A team of researchers led by UNLV radiochemistry professor Ken Czerwinski, recently were awarded a $2.96 million grant for their project SUSTAIN: SUpporting Strategic Training of Adaptable and Integrated Nuclear Workforce. A gap analysis integrating data and stakeholder input will identify workforce needs. Insights will be translated into actionable educational content for K-12, community colleges, trade schools, and undergraduate/graduate programs as well as increasing awareness of nuclear sector employment opportunities. Also part of the grant are UNLV professors Jaewon Lim of public policy and Alexander Barzilov of mechanical engineering. Here radiochemistry program director Artem Gelis offers more details about the program’s impact on Nevada.
UNLV is one of the few universities in the nation that is allowed to use a number of radioactive isotopes in its labs not typically seen at the university level. This unique access offers research opportunities and a proven way for Ph.D. students in the Radiochemistry Program to land jobs after graduation.
Program director Artem Gelis says UNLV’s radioactive materials license authorizes him to handle plutonium, neptunium, americium, uranium, and technetium, to name a few, and he says he has worked with all of them while at UNLV.
Gelis came to UNLV in August 2018 as an associate professor in chemistry and became director of the radiochemistry Ph.D. program in April 2019. The program was established in 2004 and since its inception it has successfully graduated 43 Ph.Ds, many of whom have gone on to gain employment within the US Department of Energy’s national laboratories, the DOE headquarters, other sectors government, private nuclear industry, and academia.
Gelis has extensive experience working with radioactive isotopes employing radiochemical separation techniques, actinide solution chemistry, radiochemical analysis, electrochemistry, spectroscopy, kinetics, and microfluidics. His research interests are in the area of actinide separations, medical isotopes, and microfluidics relevant to radio-analytical applications.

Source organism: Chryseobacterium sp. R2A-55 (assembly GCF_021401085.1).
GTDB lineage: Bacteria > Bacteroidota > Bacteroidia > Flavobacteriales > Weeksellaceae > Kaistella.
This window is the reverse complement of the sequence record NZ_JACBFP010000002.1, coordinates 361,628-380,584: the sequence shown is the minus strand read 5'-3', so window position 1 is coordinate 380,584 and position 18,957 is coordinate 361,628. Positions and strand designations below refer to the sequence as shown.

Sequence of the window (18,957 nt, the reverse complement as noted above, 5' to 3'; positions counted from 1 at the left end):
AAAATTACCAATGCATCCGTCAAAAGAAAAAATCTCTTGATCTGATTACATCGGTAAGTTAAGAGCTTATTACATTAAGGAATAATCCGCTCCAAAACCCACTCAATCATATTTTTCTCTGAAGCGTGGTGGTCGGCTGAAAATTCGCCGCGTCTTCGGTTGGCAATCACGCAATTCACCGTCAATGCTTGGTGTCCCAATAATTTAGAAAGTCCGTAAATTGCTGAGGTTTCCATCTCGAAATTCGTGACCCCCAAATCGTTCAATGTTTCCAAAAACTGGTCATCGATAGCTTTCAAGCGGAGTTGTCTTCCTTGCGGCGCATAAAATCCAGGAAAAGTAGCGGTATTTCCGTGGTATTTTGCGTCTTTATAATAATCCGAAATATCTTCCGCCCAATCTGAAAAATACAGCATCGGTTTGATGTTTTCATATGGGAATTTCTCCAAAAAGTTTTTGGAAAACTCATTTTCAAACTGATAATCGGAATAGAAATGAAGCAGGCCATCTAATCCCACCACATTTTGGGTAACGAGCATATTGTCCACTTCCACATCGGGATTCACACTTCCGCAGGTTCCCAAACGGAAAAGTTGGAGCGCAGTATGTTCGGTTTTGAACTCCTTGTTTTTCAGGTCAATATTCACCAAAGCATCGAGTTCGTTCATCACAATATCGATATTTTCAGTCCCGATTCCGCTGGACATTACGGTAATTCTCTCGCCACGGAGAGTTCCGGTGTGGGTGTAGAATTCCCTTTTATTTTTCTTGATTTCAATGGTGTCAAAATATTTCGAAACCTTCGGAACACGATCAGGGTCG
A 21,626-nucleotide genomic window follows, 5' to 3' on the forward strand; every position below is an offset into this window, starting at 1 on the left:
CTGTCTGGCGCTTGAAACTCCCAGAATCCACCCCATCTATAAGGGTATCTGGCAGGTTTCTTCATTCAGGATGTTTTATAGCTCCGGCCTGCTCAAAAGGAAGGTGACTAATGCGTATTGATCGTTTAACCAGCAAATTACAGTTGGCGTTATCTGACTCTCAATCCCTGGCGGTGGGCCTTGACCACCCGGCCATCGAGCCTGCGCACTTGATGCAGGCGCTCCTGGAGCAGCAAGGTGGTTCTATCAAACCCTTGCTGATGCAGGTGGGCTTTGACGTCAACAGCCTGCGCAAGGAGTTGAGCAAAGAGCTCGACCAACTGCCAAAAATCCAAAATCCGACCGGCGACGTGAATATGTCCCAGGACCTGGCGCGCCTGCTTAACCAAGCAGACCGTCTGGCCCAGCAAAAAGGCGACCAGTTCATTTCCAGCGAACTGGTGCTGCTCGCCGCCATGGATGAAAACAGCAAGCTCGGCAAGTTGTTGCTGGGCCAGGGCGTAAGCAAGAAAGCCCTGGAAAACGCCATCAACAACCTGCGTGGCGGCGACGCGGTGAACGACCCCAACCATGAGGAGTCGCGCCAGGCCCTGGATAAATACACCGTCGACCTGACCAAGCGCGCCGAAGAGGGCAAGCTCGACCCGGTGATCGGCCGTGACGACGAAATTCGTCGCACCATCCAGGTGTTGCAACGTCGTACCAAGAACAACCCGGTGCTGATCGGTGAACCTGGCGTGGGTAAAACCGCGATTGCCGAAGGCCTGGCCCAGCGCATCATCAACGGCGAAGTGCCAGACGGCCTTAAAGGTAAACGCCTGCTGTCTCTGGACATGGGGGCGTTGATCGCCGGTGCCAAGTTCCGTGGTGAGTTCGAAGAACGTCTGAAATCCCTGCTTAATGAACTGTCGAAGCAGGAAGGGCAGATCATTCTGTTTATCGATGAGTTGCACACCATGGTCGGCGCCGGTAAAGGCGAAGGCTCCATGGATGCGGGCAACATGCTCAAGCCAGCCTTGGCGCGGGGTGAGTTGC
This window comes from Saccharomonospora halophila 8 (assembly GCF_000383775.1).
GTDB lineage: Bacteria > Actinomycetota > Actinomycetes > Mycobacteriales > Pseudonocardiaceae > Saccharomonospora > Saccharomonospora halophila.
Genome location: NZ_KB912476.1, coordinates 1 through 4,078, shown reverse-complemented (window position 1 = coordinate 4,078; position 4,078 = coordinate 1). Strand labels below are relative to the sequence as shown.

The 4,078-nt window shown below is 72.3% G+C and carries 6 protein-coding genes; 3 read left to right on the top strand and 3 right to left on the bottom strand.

What is your background?
Prior to coming to UNLV, I was the head of the radiochemistry group in the Nuclear Engineering Division at Argonne National Laboratory, where I worked for 20 years starting as a post-doc. While at Argonne, I was the main contributor to the research and development of the Actinide Lanthanide Separation Process – also known as ALSEP – a new method for reprocessing used nuclear fuel.
I received my BS in physical chemistry/chemical engineering from Mendeleev University of Chemical Technology in 1996 and my Ph.D. in radiochemistry at Frumkin Institute of Physical Chemistry and Electrochemistry in 1999.
You developed this program at UNLV – it is one of very few in the country. Why was it important to bring it to Las Vegas?
Nevada has a long glorious history developing nuclear technology at the Nevada National Security Site (formerly known as the Nevada Test Site); therefore, radiochemistry fits nicely in our state environment. Quite a few radiochemistry alumni are part of the Nevada Test Site research and development team.
How do you train your students to make sure they are safe while research?
We operate under the strict adherence to UNLV’s Radiation Safety Manual, approved by the State of Nevada Radiation Control Program and under the guidance of the UNLV radiological safety office in Risk Management & Safety.
Students entering our program receive several modules of training before ever starting work in our labs. They also receive annual re-training in the areas of radiation safety and laboratory protocols.
We have developed a set of safety operational procedures that are rather comprehensive and cover the whole spectrum of lab operations with radioactive elements that everyone working in our labs operates under. Radiochemistry faculty provide in-person supervision for work with higher levels of radioactivity. Students also participate in weekly and monthly laboratory tasks aimed at continuously educating them on the safe handling of radioactive material.
You work with several national and international laboratories. How does this enhance your program?
We actively work with several major national laboratories and private industrial partners. These collaborations allow us to keep our scientific research focus closer to the nations’ interests. Our national laboratory collaborations also help our student gain employment in the DOE sector. This summer alone we have nine students participating in paid internships at the national labs. We have also hosted international students from a number of different laboratories over the years giving our students an international perspective on nuclear science.
What do you teach in the UNLV department of chemistry and biochemistry?
My focus is on graduate student education in radiochemistry. Right now, I am teaching two courses on the Chemistry of the Actinides as well as the Radiochemistry Graduate Seminar. Both are required courses in the Ph.D. curriculum.
We really enjoy being able to provide a hands-on approach to student education. It makes for well-rounded students ready to enter the workforce. They have not only learned what they need to know, but they’ve got the experience to hit the ground running. There are so many career opportunities in the field of radiochemistry and we are supplying experts in the field.